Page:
Computers and flying machines are two dominant technologies of our time. Beyond the Limits shows the ways in which they interact, clearly illustrating the complex issues and devices involved in their mutual evolution. It describes and illustrates how computer technology has affected the theory and practice of the engineering and operations of aircraft and spacecraft from 1945 to the present. Paul Ceruzzi points out that the "revolution" in aerospace technology has been going on for at least forty years. For the first time, he tells how modern flight depends on computers, how this came about, and what its consequences are. He brings to light new facets of the individual stories of aerospace and computing, while also revealing more general themes about the dynamics and evolution of these modern technologies. Spacecraft and fighters make use of leading-edge computer technologies in their design, testing manufacture, navigation and operation; moreover pilots and astronauts rely on computer simulations throughout their training. Ceruzzi describes these technologies and their history. In separate chapters he focuses on Northrop ("midwife of the computer industry"), missile tracking, Whirlwind, Apollo, Minuteman, and the software involved. An appendix discusses the role that on-board and ground computers played in the explosion of the space shuttle Challenger.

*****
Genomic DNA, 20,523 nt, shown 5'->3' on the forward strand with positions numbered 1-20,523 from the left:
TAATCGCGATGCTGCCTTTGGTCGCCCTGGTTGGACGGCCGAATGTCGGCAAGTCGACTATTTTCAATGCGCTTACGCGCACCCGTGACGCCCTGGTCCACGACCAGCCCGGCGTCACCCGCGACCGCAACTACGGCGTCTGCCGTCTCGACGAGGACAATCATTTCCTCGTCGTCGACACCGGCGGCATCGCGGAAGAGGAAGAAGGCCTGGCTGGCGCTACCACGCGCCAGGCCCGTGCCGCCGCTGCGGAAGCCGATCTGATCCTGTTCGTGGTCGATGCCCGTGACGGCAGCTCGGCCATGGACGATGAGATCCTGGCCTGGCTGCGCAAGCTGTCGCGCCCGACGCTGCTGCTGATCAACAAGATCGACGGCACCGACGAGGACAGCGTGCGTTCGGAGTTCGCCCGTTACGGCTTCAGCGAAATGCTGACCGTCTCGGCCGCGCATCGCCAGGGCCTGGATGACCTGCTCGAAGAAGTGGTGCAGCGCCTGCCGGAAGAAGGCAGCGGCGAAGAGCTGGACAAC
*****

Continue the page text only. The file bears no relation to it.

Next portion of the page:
About the Author
Paul E. Ceruzzi is Curator at the National Air and Space Museum at the Smithsonian Institution. He is the author of Computing: A Concise History, A History of Modern Computing, and I nternet Alley: High Technology in Tysons Corner, 1945–2005 , all published by the MIT Press, and other books.